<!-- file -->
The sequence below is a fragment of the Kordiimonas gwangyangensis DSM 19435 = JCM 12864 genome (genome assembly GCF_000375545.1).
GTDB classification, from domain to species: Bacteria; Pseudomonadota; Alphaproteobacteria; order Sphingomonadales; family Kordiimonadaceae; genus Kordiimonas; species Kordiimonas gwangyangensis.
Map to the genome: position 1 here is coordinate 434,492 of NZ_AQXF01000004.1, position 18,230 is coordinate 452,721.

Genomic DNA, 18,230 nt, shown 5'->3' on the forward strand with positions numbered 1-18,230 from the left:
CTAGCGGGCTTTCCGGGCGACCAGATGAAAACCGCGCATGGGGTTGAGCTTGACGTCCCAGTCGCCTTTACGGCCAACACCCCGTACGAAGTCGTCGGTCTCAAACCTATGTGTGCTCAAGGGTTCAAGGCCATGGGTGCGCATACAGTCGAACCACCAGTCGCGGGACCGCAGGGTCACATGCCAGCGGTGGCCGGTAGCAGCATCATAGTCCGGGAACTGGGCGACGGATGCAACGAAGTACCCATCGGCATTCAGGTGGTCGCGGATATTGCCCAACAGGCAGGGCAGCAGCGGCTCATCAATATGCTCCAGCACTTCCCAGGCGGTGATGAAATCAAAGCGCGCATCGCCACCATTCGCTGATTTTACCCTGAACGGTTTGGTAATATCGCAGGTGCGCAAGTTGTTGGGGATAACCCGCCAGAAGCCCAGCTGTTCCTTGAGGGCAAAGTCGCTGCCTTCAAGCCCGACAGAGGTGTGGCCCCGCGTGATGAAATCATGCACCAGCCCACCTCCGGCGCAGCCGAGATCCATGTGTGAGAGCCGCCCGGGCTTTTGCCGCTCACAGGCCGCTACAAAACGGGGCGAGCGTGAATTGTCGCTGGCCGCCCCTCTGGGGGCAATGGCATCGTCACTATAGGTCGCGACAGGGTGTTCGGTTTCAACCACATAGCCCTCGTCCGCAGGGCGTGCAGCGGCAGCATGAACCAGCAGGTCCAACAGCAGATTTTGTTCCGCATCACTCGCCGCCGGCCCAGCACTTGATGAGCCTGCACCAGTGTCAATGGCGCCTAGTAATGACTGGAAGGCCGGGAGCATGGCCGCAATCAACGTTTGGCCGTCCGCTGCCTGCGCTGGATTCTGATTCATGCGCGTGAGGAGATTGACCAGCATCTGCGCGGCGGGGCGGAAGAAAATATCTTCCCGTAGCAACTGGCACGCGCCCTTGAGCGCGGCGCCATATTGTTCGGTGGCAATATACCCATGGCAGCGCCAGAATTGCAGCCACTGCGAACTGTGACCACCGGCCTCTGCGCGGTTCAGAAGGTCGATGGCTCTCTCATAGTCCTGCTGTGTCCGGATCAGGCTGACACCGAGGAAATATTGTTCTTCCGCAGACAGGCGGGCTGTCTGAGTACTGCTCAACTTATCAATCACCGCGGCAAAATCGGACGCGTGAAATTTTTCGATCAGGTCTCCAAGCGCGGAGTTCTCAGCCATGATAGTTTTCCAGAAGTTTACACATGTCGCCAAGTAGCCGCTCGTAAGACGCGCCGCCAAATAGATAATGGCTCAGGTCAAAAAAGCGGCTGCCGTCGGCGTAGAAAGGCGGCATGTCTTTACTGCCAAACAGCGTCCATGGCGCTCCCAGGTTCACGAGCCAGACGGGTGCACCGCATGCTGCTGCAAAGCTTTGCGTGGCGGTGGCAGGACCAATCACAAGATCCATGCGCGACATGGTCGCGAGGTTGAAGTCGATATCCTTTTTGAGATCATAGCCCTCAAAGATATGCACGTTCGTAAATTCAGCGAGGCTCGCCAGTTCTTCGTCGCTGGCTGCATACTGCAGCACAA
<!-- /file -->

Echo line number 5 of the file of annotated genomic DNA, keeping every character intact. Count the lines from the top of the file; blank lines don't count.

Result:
CTAGCGGGCTTTCCGGGCGACCAGATGAAAACCGCGCATGGGGTTGAGCTTGACGTCCCAGTCGCCTTTACGGCCAACACCCCGTACGAAGTCGTCGGTCTCAAACCTATGTGTGCTCAAGGGTTCAAGGCCATGGGTGCGCATACAGTCGAACCACCAGTCGCGGGACCGCAGGGTCACATGCCAGCGGTGGCCGGTAGCAGCATCATAGTCCGGGAACTGGGCGACGGATGCAACGAAGTACCCATCGGCATTCAGGTGGTCGCGGATATTGCCCAACAGGCAGGGCAGCAGCGGCTCATCAATATGCTCCAGCACTTCCCAGGCGGTGATGAAATCAAAGCGCGCATCGCCACCATTCGCTGATTTTACCCTGAACGGTTTGGTAATATCGCAGGTGCGCAAGTTGTTGGGGATAACCCGCCAGAAGCCCAGCTGTTCCTTGAGGGCAAAGTCGCTGCCTTCAAGCCCGACAGAGGTGTGGCCCCGCGTGATGAAATCATGCACCAGCCCACCTCCGGCGCAGCCGAGATCCATGTGTGAGAGCCGCCCGGGCTTTTGCCGCTCACAGGCCGCTACAAAACGGGGCGAGCGTGAATTGTCGCTGGCCGCCCCTCTGGGGGCAATGGCATCGTCACTATAGGTCGCGACAGGGTGTTCGGTTTCAACCACATAGCCCTCGTCCGCAGGGCGTGCAGCGGCAGCATGAACCAGCAGGTCCAACAGCAGATTTTGTTCCGCATCACTCGCCGCCGGCCCAGCACTTGATGAGCCTGCACCAGTGTCAATGGCGCCTAGTAATGACTGGAAGGCCGGGAGCATGGCCGCAATCAACGTTTGGCCGTCCGCTGCCTGCGCTGGATTCTGATTCATGCGCGTGAGGAGATTGACCAGCATCTGCGCGGCGGGGCGGAAGAAAATATCTTCCCGTAGCAACTGGCACGCGCCCTTGAGCGCGGCGCCATATTGTTCGGTGGCAATATACCCATGGCAGCGCCAGAATTGCAGCCACTGCGAACTGTGACCACCGGCCTCTGCGCGGTTCAGAAGGTCGATGGCTCTCTCATAGTCCTGCTGTGTCCGGATCAGGCTGACACCGAGGAAATATTGTTCTTCCGCAGACAGGCGGGCTGTCTGAGTACTGCTCAACTTATCAATCACCGCGGCAAAATCGGACGCGTGAAATTTTTCGATCAGGTCTCCAAGCGCGGAGTTCTCAGCCATGATAGTTTTCCAGAAGTTTACACATGTCGCCAAGTAGCCGCTCGTAAGACGCGCCGCCAAATAGATAATGGCTCAGGTCAAAAAAGCGGCTGCCGTCGGCGTAGAAAGGCGGCATGTCTTTACTGCCAAACAGCGTCCATGGCGCTCCCAGGTTCACGAGCCAGACGGGTGCACCGCATGCTGCTGCAAAGCTTTGCGTGGCGGTGGCAGGACCAATCACAAGATCCATGCGCGACATGGTCGCGAGGTTGAAGTCGATATCCTTTTTGAGATCATAGCCCTCAAAGATATGCACGTTCGTAAATTCAGCGAGGCTCGCCAGTTCTTCGTCGCTGGCTGCATACTGCAGCACAA